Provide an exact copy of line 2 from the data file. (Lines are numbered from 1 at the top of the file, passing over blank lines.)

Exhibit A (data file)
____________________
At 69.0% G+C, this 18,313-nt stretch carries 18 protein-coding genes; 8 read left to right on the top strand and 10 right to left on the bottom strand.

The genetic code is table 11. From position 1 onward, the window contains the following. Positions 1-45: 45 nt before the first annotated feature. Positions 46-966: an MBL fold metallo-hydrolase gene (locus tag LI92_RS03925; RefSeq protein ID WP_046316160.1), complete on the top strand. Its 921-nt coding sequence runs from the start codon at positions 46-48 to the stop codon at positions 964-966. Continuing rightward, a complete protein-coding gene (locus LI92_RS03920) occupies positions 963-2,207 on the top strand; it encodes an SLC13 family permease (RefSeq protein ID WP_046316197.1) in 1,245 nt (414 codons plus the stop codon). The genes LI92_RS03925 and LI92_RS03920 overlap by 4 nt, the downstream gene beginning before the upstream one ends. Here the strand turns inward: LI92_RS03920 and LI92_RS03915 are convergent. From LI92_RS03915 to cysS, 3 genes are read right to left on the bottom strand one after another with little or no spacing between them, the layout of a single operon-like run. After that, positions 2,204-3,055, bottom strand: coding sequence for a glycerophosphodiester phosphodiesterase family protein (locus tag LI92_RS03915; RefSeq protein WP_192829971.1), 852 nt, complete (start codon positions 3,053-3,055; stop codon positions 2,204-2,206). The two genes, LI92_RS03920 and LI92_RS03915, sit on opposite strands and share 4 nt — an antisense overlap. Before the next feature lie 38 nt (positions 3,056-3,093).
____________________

The genetic code is table 11. From position 1 onward, the window contains the following. Positions 1-45: 45 nt before the first annotated feature. Positions 46-966: an MBL fold metallo-hydrolase gene (locus tag LI92_RS03925; RefSeq protein ID WP_046316160.1), complete on the top strand. Its 921-nt coding sequence runs from the start codon at positions 46-48 to the stop codon at positions 964-966. Continuing rightward, a complete protein-coding gene (locus LI92_RS03920) occupies positions 963-2,207 on the top strand; it encodes an SLC13 family permease (RefSeq protein ID WP_046316197.1) in 1,245 nt (414 codons plus the stop codon). The genes LI92_RS03925 and LI92_RS03920 overlap by 4 nt, the downstream gene beginning before the upstream one ends. Here the strand turns inward: LI92_RS03920 and LI92_RS03915 are convergent. From LI92_RS03915 to cysS, 3 genes are read right to left on the bottom strand one after another with little or no spacing between them, the layout of a single operon-like run. After that, positions 2,204-3,055, bottom strand: coding sequence for a glycerophosphodiester phosphodiesterase family protein (locus tag LI92_RS03915; RefSeq protein WP_192829971.1), 852 nt, complete (start codon positions 3,053-3,055; stop codon positions 2,204-2,206). The two genes, LI92_RS03920 and LI92_RS03915, sit on opposite strands and share 4 nt — an antisense overlap. Before the next feature lie 38 nt (positions 3,056-3,093).